TWU and Labor slam RSRT decision


Union and opposition say the removal of the RSRT hasn't been thought through

TWU and Labor slam RSRT decision
TWU national secretary Tony Sheldon says Malcolm refused to come to any agreements.

 

Speaking after the federal parliament passed legislation to remove the Road Safety Remuneration Tribunal (RSRT) and its Contractor Driver Minimum Payments Road Safety Remuneration Order 2016 (RSRO) overnight, TWU national secretary Tony Sheldon says the coalition has removed "the one tribunal that give fairness and makes our roads safer."

 "Our roads will now see more deaths, more fatalities, and more owner-drivers and employees exploited," he says.

Directing his comments at prime minister Malcolm Turnbull at a press rally this morning, Sheldon says the Liberal party leader "got rid of hope for thousands of owner-drivers and employees across this country."

"We’re determined to fight, and fight again to make sure this country has safe roads and people that can live, breathe, and work on our roads without the fear of economic pressure that your government has now put on their shoulders."

Sheldon says the TWU has believed, since before Easter, that a delay was required and has been working towards it up until last night.

"On Thursday, before the Easter break, there was an agreement across industry to reach an agreement with regards to both the tribunal decision that affects 0.1 per cent of owner-drivers in the livestock industry," he says.

"There was an agreement struck by all the major negotiators, all the major associations, but Malcolm Turnbull and the industrial relations minister decided to go on a political frolic and that agreement collapsed."

"Just yesterday, there was no opposition to the position put up by the Transport Workers’ Union on behalf of tens of thousands of owner-drivers and employees across the country," but "Malcolm Turnbull made a decision last night."

Setting the scene for the TWU’s next move, the TWU national secretary says the "18 families that have lost loved ones this month, they aren’t statistics on a piece of paper, they’re real people and we’ll damn-well fight for them."

Community sentiment

The TWU says there is community support for the RSRT, citing a poll that says over three-quarters of Australians want the government to take action on the trucking industry’s safety.

"An opinion poll today shows a majority of people believe the Tribunal should be kept while just 12 per cent say it should be abolished," a TWU statement says.

"The poll by Essential Media shows a majority of people support the Tribunal.

"Over 85 per cent say the Federal Government needs to take action to make the trucking industry safer.

"Major clients, which dictate transport contracts, should be held accountable for their impact on road safety, said 65 per cent of respondents."

The union has been pushing the evidence angle since the beginning of the RSRT debate, highlighting the industry’s safety record – the transport industry currently sits atop the fatality rates with 12 times the average risk of all industries.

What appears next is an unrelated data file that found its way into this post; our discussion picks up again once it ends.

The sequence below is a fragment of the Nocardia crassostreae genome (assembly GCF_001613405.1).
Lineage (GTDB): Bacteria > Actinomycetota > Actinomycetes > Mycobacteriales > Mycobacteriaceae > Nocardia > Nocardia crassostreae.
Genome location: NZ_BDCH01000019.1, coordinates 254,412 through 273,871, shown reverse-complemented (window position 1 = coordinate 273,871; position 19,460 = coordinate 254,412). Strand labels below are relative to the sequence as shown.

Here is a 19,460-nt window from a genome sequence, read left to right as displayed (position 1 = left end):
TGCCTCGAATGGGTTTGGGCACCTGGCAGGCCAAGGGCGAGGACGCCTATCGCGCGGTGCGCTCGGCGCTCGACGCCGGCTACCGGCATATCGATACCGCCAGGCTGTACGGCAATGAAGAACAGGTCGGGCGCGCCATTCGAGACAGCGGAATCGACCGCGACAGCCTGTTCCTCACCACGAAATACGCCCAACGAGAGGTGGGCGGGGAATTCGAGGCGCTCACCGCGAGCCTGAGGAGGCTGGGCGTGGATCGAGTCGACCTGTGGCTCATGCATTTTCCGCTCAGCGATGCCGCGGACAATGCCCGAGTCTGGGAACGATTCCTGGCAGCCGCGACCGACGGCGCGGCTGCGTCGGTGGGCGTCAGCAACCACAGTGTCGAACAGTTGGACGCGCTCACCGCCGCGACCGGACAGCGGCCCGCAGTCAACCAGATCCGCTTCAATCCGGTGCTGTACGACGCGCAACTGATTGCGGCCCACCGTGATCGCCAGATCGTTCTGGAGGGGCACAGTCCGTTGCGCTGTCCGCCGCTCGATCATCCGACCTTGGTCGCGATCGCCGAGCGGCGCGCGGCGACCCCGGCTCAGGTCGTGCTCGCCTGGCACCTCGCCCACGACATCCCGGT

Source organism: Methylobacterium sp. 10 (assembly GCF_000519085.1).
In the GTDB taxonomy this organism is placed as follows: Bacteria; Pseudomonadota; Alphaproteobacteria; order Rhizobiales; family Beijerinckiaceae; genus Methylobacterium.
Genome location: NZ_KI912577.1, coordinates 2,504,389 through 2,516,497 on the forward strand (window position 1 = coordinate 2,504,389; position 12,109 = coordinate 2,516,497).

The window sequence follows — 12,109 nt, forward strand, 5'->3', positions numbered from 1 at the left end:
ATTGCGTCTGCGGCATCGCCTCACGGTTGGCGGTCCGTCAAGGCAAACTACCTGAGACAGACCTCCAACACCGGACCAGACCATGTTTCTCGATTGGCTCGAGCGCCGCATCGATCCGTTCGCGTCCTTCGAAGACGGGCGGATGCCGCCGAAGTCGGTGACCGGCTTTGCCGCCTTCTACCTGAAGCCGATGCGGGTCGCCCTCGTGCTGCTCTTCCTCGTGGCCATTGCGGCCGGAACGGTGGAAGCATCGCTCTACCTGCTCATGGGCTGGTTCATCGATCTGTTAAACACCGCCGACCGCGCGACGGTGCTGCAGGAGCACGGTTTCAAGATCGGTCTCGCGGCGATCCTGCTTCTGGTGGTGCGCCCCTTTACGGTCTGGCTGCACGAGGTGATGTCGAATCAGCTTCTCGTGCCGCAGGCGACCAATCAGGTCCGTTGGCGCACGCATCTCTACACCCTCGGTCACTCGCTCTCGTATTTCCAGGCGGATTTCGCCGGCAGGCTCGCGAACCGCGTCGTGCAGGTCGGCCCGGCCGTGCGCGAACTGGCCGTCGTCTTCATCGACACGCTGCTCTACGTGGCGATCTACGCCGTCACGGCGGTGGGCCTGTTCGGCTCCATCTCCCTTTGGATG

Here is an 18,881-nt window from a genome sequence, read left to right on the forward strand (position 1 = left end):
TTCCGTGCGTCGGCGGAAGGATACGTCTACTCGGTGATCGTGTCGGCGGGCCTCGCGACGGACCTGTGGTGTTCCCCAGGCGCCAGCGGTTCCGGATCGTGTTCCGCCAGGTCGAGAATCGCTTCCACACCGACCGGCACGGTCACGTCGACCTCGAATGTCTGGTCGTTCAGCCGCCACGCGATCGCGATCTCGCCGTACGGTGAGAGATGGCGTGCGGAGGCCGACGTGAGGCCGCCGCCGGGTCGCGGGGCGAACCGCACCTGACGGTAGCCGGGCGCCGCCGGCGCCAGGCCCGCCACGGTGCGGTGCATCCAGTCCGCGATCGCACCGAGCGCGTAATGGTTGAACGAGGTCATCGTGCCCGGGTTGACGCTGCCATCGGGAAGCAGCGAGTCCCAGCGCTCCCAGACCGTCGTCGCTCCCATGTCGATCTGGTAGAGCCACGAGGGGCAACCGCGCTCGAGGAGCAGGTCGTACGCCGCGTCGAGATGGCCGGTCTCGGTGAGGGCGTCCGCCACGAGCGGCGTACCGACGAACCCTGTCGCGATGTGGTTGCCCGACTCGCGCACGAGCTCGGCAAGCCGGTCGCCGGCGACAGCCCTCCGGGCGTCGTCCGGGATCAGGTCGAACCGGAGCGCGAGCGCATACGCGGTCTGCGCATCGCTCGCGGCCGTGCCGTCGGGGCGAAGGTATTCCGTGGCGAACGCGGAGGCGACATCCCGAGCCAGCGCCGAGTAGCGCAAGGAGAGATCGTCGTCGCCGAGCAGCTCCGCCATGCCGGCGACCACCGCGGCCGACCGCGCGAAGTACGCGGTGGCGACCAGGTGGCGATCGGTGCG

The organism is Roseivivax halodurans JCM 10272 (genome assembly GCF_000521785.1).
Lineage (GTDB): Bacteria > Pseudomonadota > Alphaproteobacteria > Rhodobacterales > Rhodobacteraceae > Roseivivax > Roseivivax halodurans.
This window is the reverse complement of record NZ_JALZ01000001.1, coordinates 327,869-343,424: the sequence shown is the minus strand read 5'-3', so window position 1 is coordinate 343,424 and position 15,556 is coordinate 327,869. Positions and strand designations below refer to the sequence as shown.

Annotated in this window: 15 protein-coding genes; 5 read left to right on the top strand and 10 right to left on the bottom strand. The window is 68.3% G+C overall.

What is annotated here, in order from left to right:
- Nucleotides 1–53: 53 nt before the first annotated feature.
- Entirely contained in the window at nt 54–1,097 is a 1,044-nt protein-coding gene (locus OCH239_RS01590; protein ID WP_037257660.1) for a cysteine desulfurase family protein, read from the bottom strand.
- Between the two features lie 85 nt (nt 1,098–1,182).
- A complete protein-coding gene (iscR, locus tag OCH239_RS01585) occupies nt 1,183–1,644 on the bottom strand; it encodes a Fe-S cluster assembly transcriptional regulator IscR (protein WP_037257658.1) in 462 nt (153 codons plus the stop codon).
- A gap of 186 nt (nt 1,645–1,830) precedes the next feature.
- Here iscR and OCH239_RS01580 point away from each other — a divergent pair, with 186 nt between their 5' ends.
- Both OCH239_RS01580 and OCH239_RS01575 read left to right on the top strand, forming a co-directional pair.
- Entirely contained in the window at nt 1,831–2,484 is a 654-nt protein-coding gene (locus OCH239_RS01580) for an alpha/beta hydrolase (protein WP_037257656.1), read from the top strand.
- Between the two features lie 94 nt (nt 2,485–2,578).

Making that point for the TWU is Sue Posnakidis, whose brother John Posnakidis was killed in 2010.

"My brother’s death has devastated our family and we know he should never have died," Posnakidis says.

"He was killed by an inexperienced driver who’d had a ‘grueling work schedule’ and was driving a truck with faulty brakes, according to the coroner."

While disappointed by the parliament, she says she’ll "keep fighting so that no other family has to go through what we are living every day."

Also among the 50 drivers and family members in Canberra today showing their disappointment is owner-driver Roy Ballantyne, who says the move ends his chance for a pay rise.

"Now the government has taken away that increase and left me struggling again," he says.

"I don’t want to have to keep choosing between putting food on the table and maintaining my truck."

Fellow owner-driver John Waltis shared the outlook.

"Our job is the most dangerous job in Australia and I’ve been to the funerals of 50 mates killed in truck crashes to prove it," Waltis says.

"It’s deeply disappointing to hear that Malcolm Turnbull has abolished the Tribunal – now there is no road safety watchdog to address the crisis in our industry.

"The race to the bottom on rates will continue tragically and so will the crashes and deaths."

Shadow minister says Turnbull will rue the move

Shadow minister for employment and workplace relations Brendan O’Connor says Malcolm Turnbull will "rue the day that he has turned his back on the body of evidence that links wages and road deaths."

Describing it as a tragic day, O’Connor says "based on the evidence that has been considered by commission reports, by coronial inquiries, and by the courts …there will be more deaths on our roads as a result."

In a slight shift in stance, O’Connor says the Labor party had "concerns about the way in which the Order was dealt with by the tribunal, and was willing to sit down with affected parties."

"Indeed, I think all parties were looking to do that before the tribunal, and it was regrettable that it wasn’t the course the tribunal had taken."

The shadow minister says Labor is "strongly of the view [that] we need a way to address this problem on our roads," but will continue to consider its position on the issue.

 

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